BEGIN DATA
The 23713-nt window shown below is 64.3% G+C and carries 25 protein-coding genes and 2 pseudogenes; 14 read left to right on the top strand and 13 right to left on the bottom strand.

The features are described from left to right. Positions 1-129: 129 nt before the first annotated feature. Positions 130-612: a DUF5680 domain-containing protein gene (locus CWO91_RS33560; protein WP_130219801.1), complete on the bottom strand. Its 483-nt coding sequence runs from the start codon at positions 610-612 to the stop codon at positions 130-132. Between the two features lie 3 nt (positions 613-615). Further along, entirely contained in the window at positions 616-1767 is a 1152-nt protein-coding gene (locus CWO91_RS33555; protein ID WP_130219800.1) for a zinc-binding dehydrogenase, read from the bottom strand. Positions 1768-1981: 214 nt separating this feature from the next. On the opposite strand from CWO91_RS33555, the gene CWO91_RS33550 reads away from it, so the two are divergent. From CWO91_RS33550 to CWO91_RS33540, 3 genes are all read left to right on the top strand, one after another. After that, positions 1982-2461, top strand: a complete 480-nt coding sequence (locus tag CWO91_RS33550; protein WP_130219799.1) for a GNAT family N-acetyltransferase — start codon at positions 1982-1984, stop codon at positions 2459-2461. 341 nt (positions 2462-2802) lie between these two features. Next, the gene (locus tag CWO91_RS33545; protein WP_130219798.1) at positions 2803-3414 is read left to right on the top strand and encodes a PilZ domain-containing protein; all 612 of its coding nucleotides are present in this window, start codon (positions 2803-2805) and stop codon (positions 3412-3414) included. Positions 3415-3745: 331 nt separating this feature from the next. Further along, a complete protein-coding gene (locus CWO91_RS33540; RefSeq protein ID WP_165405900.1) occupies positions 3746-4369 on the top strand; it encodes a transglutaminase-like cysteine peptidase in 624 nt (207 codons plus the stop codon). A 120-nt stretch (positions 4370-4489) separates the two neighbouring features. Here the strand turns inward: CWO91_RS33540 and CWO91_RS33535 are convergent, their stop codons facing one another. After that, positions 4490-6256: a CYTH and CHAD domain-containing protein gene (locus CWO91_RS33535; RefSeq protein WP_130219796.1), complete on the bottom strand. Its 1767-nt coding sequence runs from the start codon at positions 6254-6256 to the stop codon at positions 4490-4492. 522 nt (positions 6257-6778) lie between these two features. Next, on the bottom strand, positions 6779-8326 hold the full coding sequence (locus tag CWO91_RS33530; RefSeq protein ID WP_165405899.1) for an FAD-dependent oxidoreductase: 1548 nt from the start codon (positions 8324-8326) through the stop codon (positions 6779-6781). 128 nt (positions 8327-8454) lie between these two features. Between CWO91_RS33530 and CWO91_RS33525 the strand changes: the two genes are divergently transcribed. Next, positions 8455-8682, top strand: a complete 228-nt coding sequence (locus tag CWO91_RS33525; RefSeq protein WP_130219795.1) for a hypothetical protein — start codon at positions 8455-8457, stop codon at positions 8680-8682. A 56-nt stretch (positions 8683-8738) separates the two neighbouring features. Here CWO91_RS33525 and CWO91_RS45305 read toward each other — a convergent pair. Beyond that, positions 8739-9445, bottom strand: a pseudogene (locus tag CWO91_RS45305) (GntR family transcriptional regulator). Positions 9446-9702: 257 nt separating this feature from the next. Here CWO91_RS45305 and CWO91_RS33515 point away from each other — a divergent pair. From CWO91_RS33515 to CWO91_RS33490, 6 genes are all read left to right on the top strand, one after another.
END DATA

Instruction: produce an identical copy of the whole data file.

The 23713-nt window shown below is 64.3% G+C and carries 25 protein-coding genes and 2 pseudogenes; 14 read left to right on the top strand and 13 right to left on the bottom strand.

The features are described from left to right. Positions 1-129: 129 nt before the first annotated feature. Positions 130-612: a DUF5680 domain-containing protein gene (locus CWO91_RS33560; protein WP_130219801.1), complete on the bottom strand. Its 483-nt coding sequence runs from the start codon at positions 610-612 to the stop codon at positions 130-132. Between the two features lie 3 nt (positions 613-615). Further along, entirely contained in the window at positions 616-1767 is a 1152-nt protein-coding gene (locus CWO91_RS33555; protein ID WP_130219800.1) for a zinc-binding dehydrogenase, read from the bottom strand. Positions 1768-1981: 214 nt separating this feature from the next. On the opposite strand from CWO91_RS33555, the gene CWO91_RS33550 reads away from it, so the two are divergent. From CWO91_RS33550 to CWO91_RS33540, 3 genes are all read left to right on the top strand, one after another. After that, positions 1982-2461, top strand: a complete 480-nt coding sequence (locus tag CWO91_RS33550; protein WP_130219799.1) for a GNAT family N-acetyltransferase — start codon at positions 1982-1984, stop codon at positions 2459-2461. 341 nt (positions 2462-2802) lie between these two features. Next, the gene (locus tag CWO91_RS33545; protein WP_130219798.1) at positions 2803-3414 is read left to right on the top strand and encodes a PilZ domain-containing protein; all 612 of its coding nucleotides are present in this window, start codon (positions 2803-2805) and stop codon (positions 3412-3414) included. Positions 3415-3745: 331 nt separating this feature from the next. Further along, a complete protein-coding gene (locus CWO91_RS33540; RefSeq protein ID WP_165405900.1) occupies positions 3746-4369 on the top strand; it encodes a transglutaminase-like cysteine peptidase in 624 nt (207 codons plus the stop codon). A 120-nt stretch (positions 4370-4489) separates the two neighbouring features. Here the strand turns inward: CWO91_RS33540 and CWO91_RS33535 are convergent, their stop codons facing one another. After that, positions 4490-6256: a CYTH and CHAD domain-containing protein gene (locus CWO91_RS33535; RefSeq protein WP_130219796.1), complete on the bottom strand. Its 1767-nt coding sequence runs from the start codon at positions 6254-6256 to the stop codon at positions 4490-4492. 522 nt (positions 6257-6778) lie between these two features. Next, on the bottom strand, positions 6779-8326 hold the full coding sequence (locus tag CWO91_RS33530; RefSeq protein ID WP_165405899.1) for an FAD-dependent oxidoreductase: 1548 nt from the start codon (positions 8324-8326) through the stop codon (positions 6779-6781). 128 nt (positions 8327-8454) lie between these two features. Between CWO91_RS33530 and CWO91_RS33525 the strand changes: the two genes are divergently transcribed. Next, positions 8455-8682, top strand: a complete 228-nt coding sequence (locus tag CWO91_RS33525; RefSeq protein WP_130219795.1) for a hypothetical protein — start codon at positions 8455-8457, stop codon at positions 8680-8682. A 56-nt stretch (positions 8683-8738) separates the two neighbouring features. Here CWO91_RS33525 and CWO91_RS45305 read toward each other — a convergent pair. Beyond that, positions 8739-9445, bottom strand: a pseudogene (locus tag CWO91_RS45305) (GntR family transcriptional regulator). Positions 9446-9702: 257 nt separating this feature from the next. Here CWO91_RS45305 and CWO91_RS33515 point away from each other — a divergent pair. From CWO91_RS33515 to CWO91_RS33490, 6 genes are all read left to right on the top strand, one after another.